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The Student Voice of Forest Hills Central

The Central Trend

The Student Voice of Forest Hills Central

The Central Trend

The Student Voice of Forest Hills Central

The Central Trend

The melting pot: lifetime of literature

Marnie Szpieg
The trees surrounding my house spent a lot of time with me as a child.

I think we’re all born poets.

We’re all born with the ability to choose curiosity, with the ink of our life’s novel woven into our veins, waiting to be bled into words. 

But creativity is a choice to make. Whether it’s a realistic or metaphorical take on the word, it tints the lens that the world is seen from—a choice between rose-colored glasses or somber, ashen ones. 

Some people are raised in a logical world where their lives are planned by the book, and the calendar never fails to be checked in red. They dream in a futuristic sense and are aware of the heavy loads from their past, but they never let it pull them behind because they believe the simple fact that it can’t be changed. Days are scheduled, and, as a result, sleep comes easy by sundown. They count their time in weeks and days.

However, putting a stable numerical value on the moments spent grounded on Earth is no way to judge the weight and significance of a lifetime.

But, logical individuals still have poetic practices. They may not sit and observe the way the labyrinth of clouds methodically adjusts during a scorching sunset, but they have an impressive way with words when faced with their goals and hopes for what is to come. Their poetic style of speaking about realistic challenges—career paths, grades, job opportunities—makes them all deserving of being labeled as creative; their approach is simply more direct.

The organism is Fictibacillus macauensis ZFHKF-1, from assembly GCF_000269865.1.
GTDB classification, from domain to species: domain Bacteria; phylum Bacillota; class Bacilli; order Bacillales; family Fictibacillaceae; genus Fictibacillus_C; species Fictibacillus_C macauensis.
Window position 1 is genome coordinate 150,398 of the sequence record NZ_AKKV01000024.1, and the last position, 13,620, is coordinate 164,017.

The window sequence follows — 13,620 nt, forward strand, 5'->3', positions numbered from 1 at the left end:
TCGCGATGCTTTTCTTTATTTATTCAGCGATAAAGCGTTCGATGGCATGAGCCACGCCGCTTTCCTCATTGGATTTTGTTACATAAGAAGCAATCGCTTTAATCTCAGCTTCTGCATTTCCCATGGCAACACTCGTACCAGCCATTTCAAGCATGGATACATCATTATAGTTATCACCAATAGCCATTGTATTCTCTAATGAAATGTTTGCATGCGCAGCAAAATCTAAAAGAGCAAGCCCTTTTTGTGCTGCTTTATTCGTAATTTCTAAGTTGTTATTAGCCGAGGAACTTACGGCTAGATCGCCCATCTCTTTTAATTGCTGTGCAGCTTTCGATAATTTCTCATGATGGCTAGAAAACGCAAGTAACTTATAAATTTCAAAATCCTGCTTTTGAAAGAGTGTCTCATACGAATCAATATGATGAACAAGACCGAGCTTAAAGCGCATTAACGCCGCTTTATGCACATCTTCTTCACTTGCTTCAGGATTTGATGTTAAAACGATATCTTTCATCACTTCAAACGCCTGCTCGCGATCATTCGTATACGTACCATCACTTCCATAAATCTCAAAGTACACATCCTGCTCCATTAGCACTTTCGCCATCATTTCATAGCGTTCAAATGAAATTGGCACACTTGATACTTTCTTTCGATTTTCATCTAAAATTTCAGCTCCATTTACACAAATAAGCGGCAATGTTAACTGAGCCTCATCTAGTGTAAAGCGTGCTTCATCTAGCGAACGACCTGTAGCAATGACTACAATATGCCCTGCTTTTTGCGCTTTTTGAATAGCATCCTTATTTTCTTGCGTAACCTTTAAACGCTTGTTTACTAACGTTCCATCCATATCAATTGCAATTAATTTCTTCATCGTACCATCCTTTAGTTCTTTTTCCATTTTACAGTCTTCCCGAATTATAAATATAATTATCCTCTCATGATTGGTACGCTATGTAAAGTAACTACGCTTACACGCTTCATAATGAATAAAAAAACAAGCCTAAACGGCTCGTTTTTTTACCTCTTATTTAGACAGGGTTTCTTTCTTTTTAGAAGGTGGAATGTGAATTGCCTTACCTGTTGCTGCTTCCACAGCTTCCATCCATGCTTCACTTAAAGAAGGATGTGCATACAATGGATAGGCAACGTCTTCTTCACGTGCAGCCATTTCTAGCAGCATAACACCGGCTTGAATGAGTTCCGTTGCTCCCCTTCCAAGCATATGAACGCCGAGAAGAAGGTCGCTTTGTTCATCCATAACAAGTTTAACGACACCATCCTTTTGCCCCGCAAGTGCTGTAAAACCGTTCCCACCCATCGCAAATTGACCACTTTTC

However, putting a stable numerical value on the moments spent grounded on Earth is no way to judge the weight and significance of a lifetime.

Others, with the not-so-logical, scattered outlook, take on a bit of a different perspective. Their personal story has notes in the margins, small entries in various shades of ink, and is filled with pages of illegible handwriting.

The beauty, the poetry, is in the mess. It can be read in shrill excitement, and it can be read through tears, but the importance of a paragraph that may be overlooked at first always proves to be significant, even if it is a few chapters later.

The stories that society sometimes overlooks happen to be the most creative of them all. When putting aside the logical thinkers and the more intricate perspectives, children are the ones who never lose their sense of character. 

As a child, the world is only what is in eyesight. They don’t get the sense of being infinitesimally small on the grand scale of life. Their creativity is learned in the time spent making a new path in nature or being engrossed in the realms of various paper societies. Passion is taught in the belief that a future can be built off of whatever dream is pursued. 

The problem is that a figurative, literary attitude can be ignored. Untaught.

Growing up around a set of rational minds and straightforward perspectives, I thought that the flicker of originality dampened as an adult. But as I’ve gotten older, my heart, the home of my poetic temperament, has become softer than ever before, and now I have hope that it never hardens. 

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About the Contributor
Rowan Szpieg
Rowan Szpieg, Staff Writer
Rowan is entering her first year on The Central Trend as a junior writer. Her love of writing developed in recent years through expressive poetry. Although it is a hobby that assumes a bit of her time already, when she's not sitting back with a new writing piece on her computer, you can find her playing her guitar. Any spare time she has that's not occupied with family or friends is spent learning to play new songs. She also loves to spend her nights under the stars around a bonfire in the summer and laughing too much playing board games in the winter. Rowan is always up for a movie night as a way to share her interest in film. When she's not watching a movie, she has Friends playing in the background on every occasion.   Comfort movie: The Proposal Favorite time of the year: When Christmas music starts to play Favorite book: Tuesdays With Morrie by Mitch Albom Favorite song to play on guitar: Don't Think Twice, It's All Right by Bob Dylan Has she shortened her watchlist of movies? Not at all! It's still over 300

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